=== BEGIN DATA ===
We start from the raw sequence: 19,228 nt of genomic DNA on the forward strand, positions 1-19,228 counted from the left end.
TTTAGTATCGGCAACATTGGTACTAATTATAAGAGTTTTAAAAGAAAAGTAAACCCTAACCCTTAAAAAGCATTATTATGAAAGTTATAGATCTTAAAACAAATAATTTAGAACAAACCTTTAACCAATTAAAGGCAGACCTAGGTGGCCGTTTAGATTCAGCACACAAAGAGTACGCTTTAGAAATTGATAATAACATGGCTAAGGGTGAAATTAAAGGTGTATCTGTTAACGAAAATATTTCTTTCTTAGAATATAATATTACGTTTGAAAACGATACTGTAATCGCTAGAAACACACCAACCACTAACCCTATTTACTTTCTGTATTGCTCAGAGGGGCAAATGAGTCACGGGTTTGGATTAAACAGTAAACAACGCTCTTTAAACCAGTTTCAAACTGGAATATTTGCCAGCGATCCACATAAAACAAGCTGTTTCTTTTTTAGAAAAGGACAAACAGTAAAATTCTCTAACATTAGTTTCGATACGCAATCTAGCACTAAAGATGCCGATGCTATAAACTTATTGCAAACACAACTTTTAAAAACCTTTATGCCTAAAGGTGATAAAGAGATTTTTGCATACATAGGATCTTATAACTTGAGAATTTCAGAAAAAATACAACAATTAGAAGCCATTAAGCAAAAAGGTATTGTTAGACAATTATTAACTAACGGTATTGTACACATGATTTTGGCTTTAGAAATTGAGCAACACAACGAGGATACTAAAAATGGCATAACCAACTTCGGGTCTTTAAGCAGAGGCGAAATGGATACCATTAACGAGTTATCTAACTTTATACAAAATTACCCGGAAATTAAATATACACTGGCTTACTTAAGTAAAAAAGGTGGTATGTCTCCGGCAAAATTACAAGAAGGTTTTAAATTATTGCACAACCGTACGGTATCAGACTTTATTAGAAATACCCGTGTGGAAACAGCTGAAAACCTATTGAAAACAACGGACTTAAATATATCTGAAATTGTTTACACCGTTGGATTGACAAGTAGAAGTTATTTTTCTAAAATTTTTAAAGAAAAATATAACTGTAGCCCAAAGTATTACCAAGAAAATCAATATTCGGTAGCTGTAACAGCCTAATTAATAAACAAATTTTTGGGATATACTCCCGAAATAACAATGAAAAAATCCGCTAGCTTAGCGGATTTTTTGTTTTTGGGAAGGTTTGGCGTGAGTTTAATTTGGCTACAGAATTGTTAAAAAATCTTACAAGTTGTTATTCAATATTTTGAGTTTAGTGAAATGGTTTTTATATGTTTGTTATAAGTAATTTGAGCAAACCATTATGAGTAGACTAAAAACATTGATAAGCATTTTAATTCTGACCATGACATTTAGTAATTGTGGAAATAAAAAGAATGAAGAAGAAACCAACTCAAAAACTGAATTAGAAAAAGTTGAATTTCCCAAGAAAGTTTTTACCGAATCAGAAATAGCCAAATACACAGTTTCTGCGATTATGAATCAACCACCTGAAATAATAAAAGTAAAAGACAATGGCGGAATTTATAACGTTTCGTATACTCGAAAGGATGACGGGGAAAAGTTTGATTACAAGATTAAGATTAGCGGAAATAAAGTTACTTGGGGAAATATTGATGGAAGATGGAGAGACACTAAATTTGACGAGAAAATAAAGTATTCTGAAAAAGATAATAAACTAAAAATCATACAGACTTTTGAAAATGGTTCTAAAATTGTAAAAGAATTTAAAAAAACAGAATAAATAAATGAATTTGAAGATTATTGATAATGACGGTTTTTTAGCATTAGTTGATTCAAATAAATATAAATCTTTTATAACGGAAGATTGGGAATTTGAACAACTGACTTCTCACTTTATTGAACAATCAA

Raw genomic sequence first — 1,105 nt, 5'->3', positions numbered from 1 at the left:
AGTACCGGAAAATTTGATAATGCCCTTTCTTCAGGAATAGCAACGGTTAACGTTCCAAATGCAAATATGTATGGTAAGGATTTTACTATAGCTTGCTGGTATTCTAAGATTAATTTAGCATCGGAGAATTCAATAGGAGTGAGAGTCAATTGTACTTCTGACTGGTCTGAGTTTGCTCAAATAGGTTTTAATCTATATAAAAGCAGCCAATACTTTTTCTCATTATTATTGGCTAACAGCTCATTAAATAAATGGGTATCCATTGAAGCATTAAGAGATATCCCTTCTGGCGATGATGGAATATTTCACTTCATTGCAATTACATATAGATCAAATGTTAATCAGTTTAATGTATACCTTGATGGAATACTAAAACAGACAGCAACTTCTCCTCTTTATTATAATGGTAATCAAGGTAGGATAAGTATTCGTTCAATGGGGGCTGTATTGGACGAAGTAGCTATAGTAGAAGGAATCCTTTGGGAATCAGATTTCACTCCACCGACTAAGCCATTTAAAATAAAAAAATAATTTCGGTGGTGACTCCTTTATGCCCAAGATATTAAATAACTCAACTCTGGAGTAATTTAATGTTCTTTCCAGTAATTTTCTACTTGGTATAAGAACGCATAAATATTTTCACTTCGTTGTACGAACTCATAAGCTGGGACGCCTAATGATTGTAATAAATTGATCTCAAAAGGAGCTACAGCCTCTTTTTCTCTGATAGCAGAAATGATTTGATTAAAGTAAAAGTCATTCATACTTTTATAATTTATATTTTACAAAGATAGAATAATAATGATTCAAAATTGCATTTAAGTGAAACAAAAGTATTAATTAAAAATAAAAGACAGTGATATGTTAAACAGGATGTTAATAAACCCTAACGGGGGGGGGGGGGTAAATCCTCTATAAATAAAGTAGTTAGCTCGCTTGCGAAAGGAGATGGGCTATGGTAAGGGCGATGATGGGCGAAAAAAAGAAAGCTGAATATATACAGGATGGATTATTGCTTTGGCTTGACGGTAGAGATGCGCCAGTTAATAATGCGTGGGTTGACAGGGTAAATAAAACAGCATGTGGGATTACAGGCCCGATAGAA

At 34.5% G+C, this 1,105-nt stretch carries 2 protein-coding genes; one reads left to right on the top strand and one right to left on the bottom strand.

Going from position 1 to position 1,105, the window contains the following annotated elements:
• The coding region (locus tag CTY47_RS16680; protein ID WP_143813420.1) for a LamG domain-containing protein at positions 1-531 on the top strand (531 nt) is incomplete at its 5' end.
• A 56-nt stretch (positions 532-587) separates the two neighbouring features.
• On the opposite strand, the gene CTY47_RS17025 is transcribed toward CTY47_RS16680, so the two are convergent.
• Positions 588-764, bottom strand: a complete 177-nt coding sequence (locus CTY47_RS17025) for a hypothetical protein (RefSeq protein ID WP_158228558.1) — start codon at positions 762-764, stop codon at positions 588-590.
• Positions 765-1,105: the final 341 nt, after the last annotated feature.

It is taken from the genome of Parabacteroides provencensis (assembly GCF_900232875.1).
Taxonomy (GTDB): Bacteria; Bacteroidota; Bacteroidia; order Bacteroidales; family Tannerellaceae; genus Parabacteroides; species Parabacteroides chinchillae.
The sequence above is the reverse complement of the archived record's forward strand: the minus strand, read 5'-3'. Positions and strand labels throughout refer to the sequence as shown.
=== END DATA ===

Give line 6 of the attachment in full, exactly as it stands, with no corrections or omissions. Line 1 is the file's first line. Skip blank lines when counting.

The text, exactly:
Going from position 1 to position 1,105, the window contains the following annotated elements: